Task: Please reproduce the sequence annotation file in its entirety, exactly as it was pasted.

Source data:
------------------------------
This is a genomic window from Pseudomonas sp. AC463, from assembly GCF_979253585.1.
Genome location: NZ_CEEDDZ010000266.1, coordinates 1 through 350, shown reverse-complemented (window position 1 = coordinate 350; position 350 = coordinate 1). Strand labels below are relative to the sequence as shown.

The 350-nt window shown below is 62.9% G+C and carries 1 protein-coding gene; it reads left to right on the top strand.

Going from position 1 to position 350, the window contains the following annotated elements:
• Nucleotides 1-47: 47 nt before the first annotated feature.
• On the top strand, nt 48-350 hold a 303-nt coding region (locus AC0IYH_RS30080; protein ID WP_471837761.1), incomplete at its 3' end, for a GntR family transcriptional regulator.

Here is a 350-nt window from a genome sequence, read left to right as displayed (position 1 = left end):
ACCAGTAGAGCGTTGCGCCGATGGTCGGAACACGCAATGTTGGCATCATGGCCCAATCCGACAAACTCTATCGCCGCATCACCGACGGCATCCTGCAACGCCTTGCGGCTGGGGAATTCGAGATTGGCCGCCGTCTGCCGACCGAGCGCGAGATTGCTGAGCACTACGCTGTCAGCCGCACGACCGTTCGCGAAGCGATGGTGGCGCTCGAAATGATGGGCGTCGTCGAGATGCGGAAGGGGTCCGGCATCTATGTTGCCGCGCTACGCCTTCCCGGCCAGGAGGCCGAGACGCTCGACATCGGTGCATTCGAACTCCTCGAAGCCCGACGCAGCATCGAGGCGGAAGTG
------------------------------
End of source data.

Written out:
This is a genomic window from Pseudomonas sp. AC463, from assembly GCF_979253585.1.
Genome location: NZ_CEEDDZ010000266.1, coordinates 1 through 350, shown reverse-complemented (window position 1 = coordinate 350; position 350 = coordinate 1). Strand labels below are relative to the sequence as shown.

The 350-nt window shown below is 62.9% G+C and carries 1 protein-coding gene; it reads left to right on the top strand.

Going from position 1 to position 350, the window contains the following annotated elements:
• Nucleotides 1-47: 47 nt before the first annotated feature.
• On the top strand, nt 48-350 hold a 303-nt coding region (locus AC0IYH_RS30080; protein ID WP_471837761.1), incomplete at its 3' end, for a GntR family transcriptional regulator.

Here is a 350-nt window from a genome sequence, read left to right as displayed (position 1 = left end):
ACCAGTAGAGCGTTGCGCCGATGGTCGGAACACGCAATGTTGGCATCATGGCCCAATCCGACAAACTCTATCGCCGCATCACCGACGGCATCCTGCAACGCCTTGCGGCTGGGGAATTCGAGATTGGCCGCCGTCTGCCGACCGAGCGCGAGATTGCTGAGCACTACGCTGTCAGCCGCACGACCGTTCGCGAAGCGATGGTGGCGCTCGAAATGATGGGCGTCGTCGAGATGCGGAAGGGGTCCGGCATCTATGTTGCCGCGCTACGCCTTCCCGGCCAGGAGGCCGAGACGCTCGACATCGGTGCATTCGAACTCCTCGAAGCCCGACGCAGCATCGAGGCGGAAGTG